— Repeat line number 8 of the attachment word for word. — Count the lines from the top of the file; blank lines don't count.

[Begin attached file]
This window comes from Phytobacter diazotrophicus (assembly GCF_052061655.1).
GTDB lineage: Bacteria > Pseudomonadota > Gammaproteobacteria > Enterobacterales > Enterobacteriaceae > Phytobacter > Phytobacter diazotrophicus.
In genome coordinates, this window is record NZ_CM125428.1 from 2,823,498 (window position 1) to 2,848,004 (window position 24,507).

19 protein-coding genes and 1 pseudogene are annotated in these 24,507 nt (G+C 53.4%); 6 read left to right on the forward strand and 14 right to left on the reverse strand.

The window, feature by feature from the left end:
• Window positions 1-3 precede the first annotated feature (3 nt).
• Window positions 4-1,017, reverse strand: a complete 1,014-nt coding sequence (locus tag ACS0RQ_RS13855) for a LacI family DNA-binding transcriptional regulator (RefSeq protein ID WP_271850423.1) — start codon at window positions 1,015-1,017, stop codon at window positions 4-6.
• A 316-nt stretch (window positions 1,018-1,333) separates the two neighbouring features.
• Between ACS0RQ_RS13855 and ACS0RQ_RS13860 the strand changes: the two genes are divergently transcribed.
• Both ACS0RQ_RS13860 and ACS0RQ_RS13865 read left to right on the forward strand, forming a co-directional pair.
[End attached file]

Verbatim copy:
• A 316-nt stretch (window positions 1,018-1,333) separates the two neighbouring features.